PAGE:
Team Sky boss Sir Dave Brailsford has defended his training methods as an investigation into British Cycling is set to be published.
Former technical director Shane Sutton resigned in April over claims of discrimination, which he denies.
The findings of a review into an alleged bullying culture at British Cycling are to be published soon.
“I’m uncompromising in trying to achieve success,” said Brailsford. “I don’t think I treated people wrongly.”
He added: “I don’t think I was vindictive, I don’t think I was biased, I don’t think I was malicious.”
Australian Sutton was found guilty of using sexist language towards cyclist Jess Varnish, but cleared of eight of the nine charges against him.
However, the nature of the allegations – and wider claims about the culture at British Cycling – prompted an independent inquiry led by British Rowing chairman Annamarie Phelps.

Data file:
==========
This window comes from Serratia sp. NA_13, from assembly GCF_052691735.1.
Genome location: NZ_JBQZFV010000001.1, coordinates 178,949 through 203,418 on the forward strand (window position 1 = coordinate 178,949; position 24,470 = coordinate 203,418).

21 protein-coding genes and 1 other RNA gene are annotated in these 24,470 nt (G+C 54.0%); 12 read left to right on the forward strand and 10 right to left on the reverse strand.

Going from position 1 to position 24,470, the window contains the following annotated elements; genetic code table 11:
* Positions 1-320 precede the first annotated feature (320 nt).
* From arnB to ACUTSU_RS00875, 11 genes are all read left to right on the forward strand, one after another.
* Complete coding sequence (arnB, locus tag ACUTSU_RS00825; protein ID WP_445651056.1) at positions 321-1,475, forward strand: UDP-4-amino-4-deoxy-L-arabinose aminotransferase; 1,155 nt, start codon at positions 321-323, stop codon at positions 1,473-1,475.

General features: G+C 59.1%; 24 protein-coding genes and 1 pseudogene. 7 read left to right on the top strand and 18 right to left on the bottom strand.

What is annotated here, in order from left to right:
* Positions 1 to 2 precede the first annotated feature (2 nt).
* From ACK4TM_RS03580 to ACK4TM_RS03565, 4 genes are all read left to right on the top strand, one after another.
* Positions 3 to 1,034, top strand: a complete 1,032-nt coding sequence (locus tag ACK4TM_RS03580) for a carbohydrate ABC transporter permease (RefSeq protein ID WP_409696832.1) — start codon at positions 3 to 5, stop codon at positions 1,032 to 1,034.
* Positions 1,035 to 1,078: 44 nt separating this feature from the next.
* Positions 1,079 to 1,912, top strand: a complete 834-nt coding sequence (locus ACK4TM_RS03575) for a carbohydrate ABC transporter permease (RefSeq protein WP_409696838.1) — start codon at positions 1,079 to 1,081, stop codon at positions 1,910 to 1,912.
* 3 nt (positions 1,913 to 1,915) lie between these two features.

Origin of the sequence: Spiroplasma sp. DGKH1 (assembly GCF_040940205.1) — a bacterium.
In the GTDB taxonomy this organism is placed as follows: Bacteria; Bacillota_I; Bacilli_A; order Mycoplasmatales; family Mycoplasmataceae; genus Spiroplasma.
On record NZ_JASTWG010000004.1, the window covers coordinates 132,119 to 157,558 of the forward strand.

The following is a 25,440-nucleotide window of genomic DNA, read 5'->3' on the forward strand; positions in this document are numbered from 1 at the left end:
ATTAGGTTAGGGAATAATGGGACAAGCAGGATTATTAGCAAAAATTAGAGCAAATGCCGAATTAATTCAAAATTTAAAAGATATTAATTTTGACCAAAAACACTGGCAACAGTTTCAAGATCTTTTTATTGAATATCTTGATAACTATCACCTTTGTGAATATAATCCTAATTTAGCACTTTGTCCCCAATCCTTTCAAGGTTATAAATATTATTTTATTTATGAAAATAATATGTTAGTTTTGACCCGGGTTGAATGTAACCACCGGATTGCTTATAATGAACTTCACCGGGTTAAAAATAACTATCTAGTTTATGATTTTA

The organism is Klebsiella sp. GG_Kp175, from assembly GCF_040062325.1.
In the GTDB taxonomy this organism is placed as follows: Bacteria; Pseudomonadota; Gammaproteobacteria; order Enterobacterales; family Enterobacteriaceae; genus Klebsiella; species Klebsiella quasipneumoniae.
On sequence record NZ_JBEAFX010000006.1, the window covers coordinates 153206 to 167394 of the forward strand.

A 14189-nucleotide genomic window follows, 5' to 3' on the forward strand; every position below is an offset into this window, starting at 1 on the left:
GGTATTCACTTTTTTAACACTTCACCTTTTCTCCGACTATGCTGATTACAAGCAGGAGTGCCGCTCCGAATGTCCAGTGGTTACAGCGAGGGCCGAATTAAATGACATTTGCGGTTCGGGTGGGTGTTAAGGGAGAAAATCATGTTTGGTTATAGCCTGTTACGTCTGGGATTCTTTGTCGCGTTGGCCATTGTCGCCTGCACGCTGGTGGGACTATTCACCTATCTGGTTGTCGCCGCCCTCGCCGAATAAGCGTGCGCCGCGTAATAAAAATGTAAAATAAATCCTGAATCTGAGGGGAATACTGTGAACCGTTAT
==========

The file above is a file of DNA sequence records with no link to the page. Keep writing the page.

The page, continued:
Brailsford became British Cycling performance director in 2003 and led Team GB to two cycling gold medals at the 2004 Olympics, improving that tally to eight in both 2008 and 2012.
“We started off as a British team who were second rate, nowhere in the world, with an attitude of gallant losers,” said the 52-year-old. “We thought actually ‘why can’t we be the best in the world?’
“And I am uncompromising, I know that. Some people can cope with that environment, and some people can’t.
“When I took over at British Cycling I tried to push hard. And there were some people I felt who shouldn’t be there.
“So you get people who go. I’ll never make any excuses about that.”
In 2014 he left British Cycling to focus on Team Sky, having combined his role with both organisations after the road outfit formed in 2009.
Team Sky, who have won four of the past five Tours de France – one victory for Bradley Wiggins and three for Chris Froome – are currently the subject of a UK Anti-Doping investigation.
Brailsford has denied wrongdoing and there is no suggestion that he, Wiggins or Froome have done anything against the rules.
“When we set out with the Tour team and said we were going to try to win the Tour people laughed, they laughed at me,” he said. “That was hard. Harder than now.
“And then when we didn’t do very well, that was hard. Really hard. But then you believe in something, you keep working at it and you achieve it.”